Gowns and Crowns: Design Collaborations

29th November, 2018

Academic dress may have been around for centuries, but that doesn’t mean it can’t be in vogue. Here Churchill Gowns Director of Operations, Ruth Nicholls, gives us a run down of some of the best design collaborations in the UK.

Whilst many academic dress designs have evolved over the centuries, in modern times numerous UK Universities have chosen to collaborate with prominent designers to create new designs and schemes.

As early as the late ‘50s there were rumours that the Queen’s clothes designer, Hardy Amies, had designed the graduation hoods for the new University of Kent. Whilst this was later proved to be false, the idea of universities collaborating with leading fashion designers stuck.

Dame Vivienne Westwood and King’s College London

In 2008 King’s College London was given the power to award its own degrees. This called for a new set of graduation robes for their students, who no longer graduated in the University of London robes. The University commissioned British fashion royalty, Dame Vivienne Westwood to design their new gowns and the result was a very unique style of gown!

Dame Vivienne Westwood poses with students of King's College London

Most UK students graduate in a plain gown and coloured hood, with the hood colours often denoting the subject studied and level of the degree awarded. The new King’s College scheme incorporated all the colour into the gowns themselves, and did away with hoods and caps altogether. Students graduate wearing a long black gown with brightly coloured stripes on the shoulders and sleeves. Each faculty is represented by a different colour and the masters gowns incorporate a coloured lining into the sleeves as well. The gowns also have a gold button on each shoulder, featuring the University’s lion mascot.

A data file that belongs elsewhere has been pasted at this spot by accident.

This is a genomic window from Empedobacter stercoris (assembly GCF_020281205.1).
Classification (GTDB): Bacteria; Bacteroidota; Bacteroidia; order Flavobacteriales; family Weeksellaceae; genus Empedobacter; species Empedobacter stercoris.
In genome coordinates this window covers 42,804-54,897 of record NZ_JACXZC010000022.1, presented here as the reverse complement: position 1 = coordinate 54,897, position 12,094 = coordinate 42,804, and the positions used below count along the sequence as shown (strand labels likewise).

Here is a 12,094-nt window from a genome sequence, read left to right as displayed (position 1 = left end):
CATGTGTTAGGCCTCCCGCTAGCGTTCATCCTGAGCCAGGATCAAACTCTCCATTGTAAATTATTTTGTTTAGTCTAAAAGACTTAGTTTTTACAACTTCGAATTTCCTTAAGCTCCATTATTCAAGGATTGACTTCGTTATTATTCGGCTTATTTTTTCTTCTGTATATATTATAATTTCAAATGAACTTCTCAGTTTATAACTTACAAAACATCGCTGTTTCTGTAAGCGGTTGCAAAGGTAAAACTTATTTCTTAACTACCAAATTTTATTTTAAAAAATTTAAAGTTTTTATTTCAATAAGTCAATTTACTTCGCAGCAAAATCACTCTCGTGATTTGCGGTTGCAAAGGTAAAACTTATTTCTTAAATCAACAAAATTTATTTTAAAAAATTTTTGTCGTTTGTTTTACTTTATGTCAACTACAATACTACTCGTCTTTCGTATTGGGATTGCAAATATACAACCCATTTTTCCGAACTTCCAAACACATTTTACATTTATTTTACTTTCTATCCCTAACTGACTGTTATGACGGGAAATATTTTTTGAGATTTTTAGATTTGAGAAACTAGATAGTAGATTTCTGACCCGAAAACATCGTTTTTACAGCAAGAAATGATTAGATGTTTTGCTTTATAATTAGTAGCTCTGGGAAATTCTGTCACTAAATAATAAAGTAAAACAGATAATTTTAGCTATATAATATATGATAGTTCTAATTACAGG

Whilst the design mostly received an enthusiastic response, some students were disappointed to graduate without caps, denying them the opportunity of the all important mortarboard toss. Students even campaigned for a cap in 2016, with a Change.com petition gathering 1,143 supporters!

Dawn French’s Chancellor’s Crown

When Dawn French was made Chancellor of Falmouth University, she decided to shun the more traditional styles of academic dress. In fact she said “I couldn’t be doing with those Tudor bonnets that people wear. Honestly I think they make everyone look a bit like a hobbit.”

Instead she opted for a crown, designed for her by local jeweller Mirri Damer. The crown features plants native to Cornwall in the gold design, and is paired with black robes also adorned with local flora. The robes themselves were designed by students of the University.

Whilst the style of the robes and crown undoubtedly suit Dawn, the University might have to think quite carefully about who they appoint as their next Chancellor… They might not be to everyone’s taste!

Chancellor’s Robes at the University of the Arts London

One design collaboration was not enough for the University of the Arts London who, since 2016, have their Chancellor’s robes re-designed and made each year by their students. The trend began when their Chancellor, British artist Grayson Perry, challenged students to design him a new robe. The project was such a success that it has become a regular fixture.

The latest outfit designed by Yuxuan Yang, a BA Fashion Textile: Knit student from the London College of Fashion. It includes 220,000 pearl beads, which had to be hand stitched onto the garment. This was only achieved with the assistance of 92 other UAL students, who attended various ‘beading parties’!

Whilst we wouldn’t expect this style of gown to catch on with many other Chancellors in the near future, it certainly does reflect Perry’s maverick personality. We can’t wait to see what he chooses next year!

Left: Grayson Perry in his Chancellor's gown, designed by student Yuxuan Yang. Right: Dawn French modelling her Chancellor's robe and crown